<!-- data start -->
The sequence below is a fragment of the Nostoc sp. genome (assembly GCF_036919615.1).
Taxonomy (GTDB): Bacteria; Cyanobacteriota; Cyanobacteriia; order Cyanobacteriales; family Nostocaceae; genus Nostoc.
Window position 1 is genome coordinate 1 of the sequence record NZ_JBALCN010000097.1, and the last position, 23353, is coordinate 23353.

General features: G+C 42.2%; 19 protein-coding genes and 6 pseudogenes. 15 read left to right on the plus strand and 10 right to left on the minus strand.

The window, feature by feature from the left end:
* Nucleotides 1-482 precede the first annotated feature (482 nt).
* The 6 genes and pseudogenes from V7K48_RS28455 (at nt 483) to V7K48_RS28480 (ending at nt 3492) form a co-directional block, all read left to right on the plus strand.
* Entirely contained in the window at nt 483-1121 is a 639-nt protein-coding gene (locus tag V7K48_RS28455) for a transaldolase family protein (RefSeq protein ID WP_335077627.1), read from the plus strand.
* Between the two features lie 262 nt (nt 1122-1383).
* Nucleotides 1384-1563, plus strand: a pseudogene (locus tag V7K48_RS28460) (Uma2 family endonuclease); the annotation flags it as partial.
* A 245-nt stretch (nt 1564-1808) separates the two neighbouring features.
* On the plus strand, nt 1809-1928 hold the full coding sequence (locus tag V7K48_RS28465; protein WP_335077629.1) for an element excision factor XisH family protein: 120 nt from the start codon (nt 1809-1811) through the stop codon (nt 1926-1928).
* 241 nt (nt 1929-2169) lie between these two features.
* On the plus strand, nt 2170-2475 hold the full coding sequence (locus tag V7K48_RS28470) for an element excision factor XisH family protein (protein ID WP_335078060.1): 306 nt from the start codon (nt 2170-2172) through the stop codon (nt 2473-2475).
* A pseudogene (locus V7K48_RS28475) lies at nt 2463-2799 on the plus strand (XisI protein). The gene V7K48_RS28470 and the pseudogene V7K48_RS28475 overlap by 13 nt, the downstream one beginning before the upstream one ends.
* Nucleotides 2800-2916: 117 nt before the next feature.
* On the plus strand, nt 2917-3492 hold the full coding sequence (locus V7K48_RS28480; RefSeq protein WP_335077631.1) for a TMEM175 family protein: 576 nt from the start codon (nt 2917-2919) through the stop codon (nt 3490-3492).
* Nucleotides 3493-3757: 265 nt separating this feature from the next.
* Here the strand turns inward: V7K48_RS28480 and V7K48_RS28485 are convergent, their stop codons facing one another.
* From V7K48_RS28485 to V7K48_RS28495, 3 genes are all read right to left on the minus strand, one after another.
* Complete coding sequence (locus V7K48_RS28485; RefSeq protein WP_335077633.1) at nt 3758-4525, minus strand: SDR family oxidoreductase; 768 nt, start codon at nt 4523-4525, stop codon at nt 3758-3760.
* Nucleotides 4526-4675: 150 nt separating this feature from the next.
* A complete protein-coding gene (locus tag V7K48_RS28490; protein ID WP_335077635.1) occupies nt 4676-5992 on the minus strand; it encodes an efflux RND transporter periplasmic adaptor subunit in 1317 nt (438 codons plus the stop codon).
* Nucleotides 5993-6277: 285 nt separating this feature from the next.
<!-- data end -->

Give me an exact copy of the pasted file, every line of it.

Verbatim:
The sequence below is a fragment of the Nostoc sp. genome (assembly GCF_036919615.1).
Taxonomy (GTDB): Bacteria; Cyanobacteriota; Cyanobacteriia; order Cyanobacteriales; family Nostocaceae; genus Nostoc.
Window position 1 is genome coordinate 1 of the sequence record NZ_JBALCN010000097.1, and the last position, 23353, is coordinate 23353.

General features: G+C 42.2%; 19 protein-coding genes and 6 pseudogenes. 15 read left to right on the plus strand and 10 right to left on the minus strand.

The window, feature by feature from the left end:
* Nucleotides 1-482 precede the first annotated feature (482 nt).
* The 6 genes and pseudogenes from V7K48_RS28455 (at nt 483) to V7K48_RS28480 (ending at nt 3492) form a co-directional block, all read left to right on the plus strand.
* Entirely contained in the window at nt 483-1121 is a 639-nt protein-coding gene (locus tag V7K48_RS28455) for a transaldolase family protein (RefSeq protein ID WP_335077627.1), read from the plus strand.
* Between the two features lie 262 nt (nt 1122-1383).
* Nucleotides 1384-1563, plus strand: a pseudogene (locus tag V7K48_RS28460) (Uma2 family endonuclease); the annotation flags it as partial.
* A 245-nt stretch (nt 1564-1808) separates the two neighbouring features.
* On the plus strand, nt 1809-1928 hold the full coding sequence (locus tag V7K48_RS28465; protein WP_335077629.1) for an element excision factor XisH family protein: 120 nt from the start codon (nt 1809-1811) through the stop codon (nt 1926-1928).
* 241 nt (nt 1929-2169) lie between these two features.
* On the plus strand, nt 2170-2475 hold the full coding sequence (locus tag V7K48_RS28470) for an element excision factor XisH family protein (protein ID WP_335078060.1): 306 nt from the start codon (nt 2170-2172) through the stop codon (nt 2473-2475).
* A pseudogene (locus V7K48_RS28475) lies at nt 2463-2799 on the plus strand (XisI protein). The gene V7K48_RS28470 and the pseudogene V7K48_RS28475 overlap by 13 nt, the downstream one beginning before the upstream one ends.
* Nucleotides 2800-2916: 117 nt before the next feature.
* On the plus strand, nt 2917-3492 hold the full coding sequence (locus V7K48_RS28480; RefSeq protein WP_335077631.1) for a TMEM175 family protein: 576 nt from the start codon (nt 2917-2919) through the stop codon (nt 3490-3492).
* Nucleotides 3493-3757: 265 nt separating this feature from the next.
* Here the strand turns inward: V7K48_RS28480 and V7K48_RS28485 are convergent, their stop codons facing one another.
* From V7K48_RS28485 to V7K48_RS28495, 3 genes are all read right to left on the minus strand, one after another.
* Complete coding sequence (locus V7K48_RS28485; RefSeq protein WP_335077633.1) at nt 3758-4525, minus strand: SDR family oxidoreductase; 768 nt, start codon at nt 4523-4525, stop codon at nt 3758-3760.
* Nucleotides 4526-4675: 150 nt separating this feature from the next.
* A complete protein-coding gene (locus tag V7K48_RS28490; protein ID WP_335077635.1) occupies nt 4676-5992 on the minus strand; it encodes an efflux RND transporter periplasmic adaptor subunit in 1317 nt (438 codons plus the stop codon).
* Nucleotides 5993-6277: 285 nt separating this feature from the next.